From Whence Tomorrow's Mobile Innovation?

The NY Times had a good article yesterday from the always-worth-reading Anand Giridharadas on the role mobile phones are playing in the developing world. He asks if the U.S. is going to be left out of the next great wave of tech innovation because it will happen on simpler platforms-- cheap cell phones & SMS-- rather than on sexier platforms such as, say, the iPad (FD: I'm writing this post on an iPad[!]).

In the developing world, banking is happening more and more over mobile phones. So are commerce, information services, and every kind of communication. And with well over 4 billion mobile phone users on earth (compared to only about half a billion subscribers to broadband), one must imagine that there is a future for these new applications of mobile technology. But much of the mobile innovation is happening outside the U.S., because, basically, Americans just aren't that into it.

In the near term, American technology firms are making the right decisions: bringing iPads, HD video, and sweet apps to the slim but wealthy demographic that wants (but doesn't really need) these things. In the longer term, I hope, for their sake, that these companies are thinking about building products that work for the other 6 billion people on earth-- people who are (or will be) accessing the global network on their mobile devices, at slower speeds, and using it to seek information and services relevant to their lives.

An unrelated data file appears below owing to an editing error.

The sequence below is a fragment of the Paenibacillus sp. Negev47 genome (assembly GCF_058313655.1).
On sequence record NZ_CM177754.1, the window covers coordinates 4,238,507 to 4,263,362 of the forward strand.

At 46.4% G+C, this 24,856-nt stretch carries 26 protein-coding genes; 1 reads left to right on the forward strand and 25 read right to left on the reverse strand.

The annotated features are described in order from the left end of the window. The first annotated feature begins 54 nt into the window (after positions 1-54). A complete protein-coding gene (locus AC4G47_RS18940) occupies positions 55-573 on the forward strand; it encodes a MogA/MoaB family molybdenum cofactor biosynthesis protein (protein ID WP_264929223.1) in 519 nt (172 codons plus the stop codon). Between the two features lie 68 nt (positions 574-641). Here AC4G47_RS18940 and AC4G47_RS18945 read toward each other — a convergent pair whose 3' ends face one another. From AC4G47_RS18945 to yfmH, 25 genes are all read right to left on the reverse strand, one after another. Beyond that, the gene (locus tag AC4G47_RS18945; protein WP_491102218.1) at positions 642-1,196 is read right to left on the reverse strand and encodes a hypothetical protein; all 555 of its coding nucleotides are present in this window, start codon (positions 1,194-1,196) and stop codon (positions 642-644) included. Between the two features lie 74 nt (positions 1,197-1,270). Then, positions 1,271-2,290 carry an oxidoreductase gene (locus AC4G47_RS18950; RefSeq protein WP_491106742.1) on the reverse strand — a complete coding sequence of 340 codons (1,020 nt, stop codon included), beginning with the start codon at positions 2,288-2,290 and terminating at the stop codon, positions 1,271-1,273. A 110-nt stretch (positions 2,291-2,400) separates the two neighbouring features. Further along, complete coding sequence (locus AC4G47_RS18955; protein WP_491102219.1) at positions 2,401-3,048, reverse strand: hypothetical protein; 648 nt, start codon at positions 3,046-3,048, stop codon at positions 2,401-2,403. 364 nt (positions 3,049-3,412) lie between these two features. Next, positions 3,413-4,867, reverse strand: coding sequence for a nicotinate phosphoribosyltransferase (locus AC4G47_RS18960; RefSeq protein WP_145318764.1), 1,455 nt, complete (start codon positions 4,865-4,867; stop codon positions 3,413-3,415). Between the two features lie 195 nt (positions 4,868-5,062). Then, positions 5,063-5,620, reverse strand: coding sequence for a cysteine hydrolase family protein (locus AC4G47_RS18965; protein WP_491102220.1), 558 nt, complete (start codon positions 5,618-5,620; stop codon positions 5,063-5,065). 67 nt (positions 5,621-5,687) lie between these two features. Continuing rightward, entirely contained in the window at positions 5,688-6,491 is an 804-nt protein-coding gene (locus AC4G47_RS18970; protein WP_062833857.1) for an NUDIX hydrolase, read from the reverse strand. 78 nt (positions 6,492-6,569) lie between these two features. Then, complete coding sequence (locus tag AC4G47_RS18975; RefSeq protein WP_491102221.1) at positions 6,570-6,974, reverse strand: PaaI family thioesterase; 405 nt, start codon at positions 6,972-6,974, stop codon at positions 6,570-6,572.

To be sure, what's relevant to a mechanic in Nairobi might not be relevant for a Rajasthani farmer, but the point of access to the network will likely be similar-- a simple mobile device-- and the applications, if not the content, will be similar. In the mobile banking space, we're seeing some innovation in the U.S.-- Obopay is an early entrant here, and you can finally pay for DC parking meters in DC with your phone-- but given their experience and expertise operating in the developing world, it's not hard to imagine Safaricom dominating the space for a long time. Particularly among the 6 billion people who have neither money nor use for an iPad.